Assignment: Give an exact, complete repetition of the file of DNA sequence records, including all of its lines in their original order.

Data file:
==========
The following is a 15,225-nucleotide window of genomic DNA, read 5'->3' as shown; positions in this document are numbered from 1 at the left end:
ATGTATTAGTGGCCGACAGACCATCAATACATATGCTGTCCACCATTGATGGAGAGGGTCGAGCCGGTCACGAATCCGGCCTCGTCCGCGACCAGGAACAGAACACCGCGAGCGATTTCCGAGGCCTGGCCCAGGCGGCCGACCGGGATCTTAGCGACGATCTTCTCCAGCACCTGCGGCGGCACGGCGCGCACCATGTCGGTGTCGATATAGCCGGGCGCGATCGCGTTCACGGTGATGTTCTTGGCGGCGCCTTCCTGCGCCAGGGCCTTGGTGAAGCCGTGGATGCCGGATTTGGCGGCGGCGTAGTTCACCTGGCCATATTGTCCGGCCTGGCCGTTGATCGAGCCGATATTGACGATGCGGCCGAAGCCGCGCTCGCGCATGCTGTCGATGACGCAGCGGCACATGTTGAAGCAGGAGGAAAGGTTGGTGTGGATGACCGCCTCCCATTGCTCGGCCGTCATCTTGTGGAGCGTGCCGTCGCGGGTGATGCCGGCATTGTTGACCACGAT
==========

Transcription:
The following is a 15,225-nucleotide window of genomic DNA, read 5'->3' as shown; positions in this document are numbered from 1 at the left end:
ATGTATTAGTGGCCGACAGACCATCAATACATATGCTGTCCACCATTGATGGAGAGGGTCGAGCCGGTCACGAATCCGGCCTCGTCCGCGACCAGGAACAGAACACCGCGAGCGATTTCCGAGGCCTGGCCCAGGCGGCCGACCGGGATCTTAGCGACGATCTTCTCCAGCACCTGCGGCGGCACGGCGCGCACCATGTCGGTGTCGATATAGCCGGGCGCGATCGCGTTCACGGTGATGTTCTTGGCGGCGCCTTCCTGCGCCAGGGCCTTGGTGAAGCCGTGGATGCCGGATTTGGCGGCGGCGTAGTTCACCTGGCCATATTGTCCGGCCTGGCCGTTGATCGAGCCGATATTGACGATGCGGCCGAAGCCGCGCTCGCGCATGCTGTCGATGACGCAGCGGCACATGTTGAAGCAGGAGGAAAGGTTGGTGTGGATGACCGCCTCCCATTGCTCGGCCGTCATCTTGTGGAGCGTGCCGTCGCGGGTGATGCCGGCATTGTTGACCACGAT